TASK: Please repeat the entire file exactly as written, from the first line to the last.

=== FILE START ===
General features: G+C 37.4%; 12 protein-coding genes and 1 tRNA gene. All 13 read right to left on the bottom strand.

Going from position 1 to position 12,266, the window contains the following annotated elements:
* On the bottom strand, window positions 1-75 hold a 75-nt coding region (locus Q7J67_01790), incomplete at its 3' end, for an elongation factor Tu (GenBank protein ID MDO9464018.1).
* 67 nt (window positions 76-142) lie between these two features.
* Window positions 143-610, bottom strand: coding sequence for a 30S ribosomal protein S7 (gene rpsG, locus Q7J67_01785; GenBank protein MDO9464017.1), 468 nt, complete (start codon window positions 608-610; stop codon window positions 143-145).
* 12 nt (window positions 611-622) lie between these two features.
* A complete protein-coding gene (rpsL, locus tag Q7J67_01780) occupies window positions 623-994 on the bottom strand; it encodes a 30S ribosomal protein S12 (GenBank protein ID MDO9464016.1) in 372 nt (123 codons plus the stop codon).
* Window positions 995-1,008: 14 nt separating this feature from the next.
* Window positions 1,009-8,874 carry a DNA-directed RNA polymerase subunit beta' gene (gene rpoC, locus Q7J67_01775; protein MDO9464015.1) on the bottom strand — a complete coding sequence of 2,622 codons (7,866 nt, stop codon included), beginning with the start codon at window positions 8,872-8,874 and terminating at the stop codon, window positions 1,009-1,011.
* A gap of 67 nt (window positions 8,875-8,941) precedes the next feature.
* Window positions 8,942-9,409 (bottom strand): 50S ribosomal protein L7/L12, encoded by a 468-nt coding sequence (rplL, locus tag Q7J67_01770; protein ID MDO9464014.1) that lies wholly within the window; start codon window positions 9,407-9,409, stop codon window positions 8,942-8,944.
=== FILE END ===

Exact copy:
General features: G+C 37.4%; 12 protein-coding genes and 1 tRNA gene. All 13 read right to left on the bottom strand.

Going from position 1 to position 12,266, the window contains the following annotated elements:
* On the bottom strand, window positions 1-75 hold a 75-nt coding region (locus Q7J67_01790), incomplete at its 3' end, for an elongation factor Tu (GenBank protein ID MDO9464018.1).
* 67 nt (window positions 76-142) lie between these two features.
* Window positions 143-610, bottom strand: coding sequence for a 30S ribosomal protein S7 (gene rpsG, locus Q7J67_01785; GenBank protein MDO9464017.1), 468 nt, complete (start codon window positions 608-610; stop codon window positions 143-145).
* 12 nt (window positions 611-622) lie between these two features.
* A complete protein-coding gene (rpsL, locus tag Q7J67_01780) occupies window positions 623-994 on the bottom strand; it encodes a 30S ribosomal protein S12 (GenBank protein ID MDO9464016.1) in 372 nt (123 codons plus the stop codon).
* Window positions 995-1,008: 14 nt separating this feature from the next.
* Window positions 1,009-8,874 carry a DNA-directed RNA polymerase subunit beta' gene (gene rpoC, locus Q7J67_01775; protein MDO9464015.1) on the bottom strand — a complete coding sequence of 2,622 codons (7,866 nt, stop codon included), beginning with the start codon at window positions 8,872-8,874 and terminating at the stop codon, window positions 1,009-1,011.
* A gap of 67 nt (window positions 8,875-8,941) precedes the next feature.
* Window positions 8,942-9,409 (bottom strand): 50S ribosomal protein L7/L12, encoded by a 468-nt coding sequence (rplL, locus tag Q7J67_01770; protein ID MDO9464014.1) that lies wholly within the window; start codon window positions 9,407-9,409, stop codon window positions 8,942-8,944.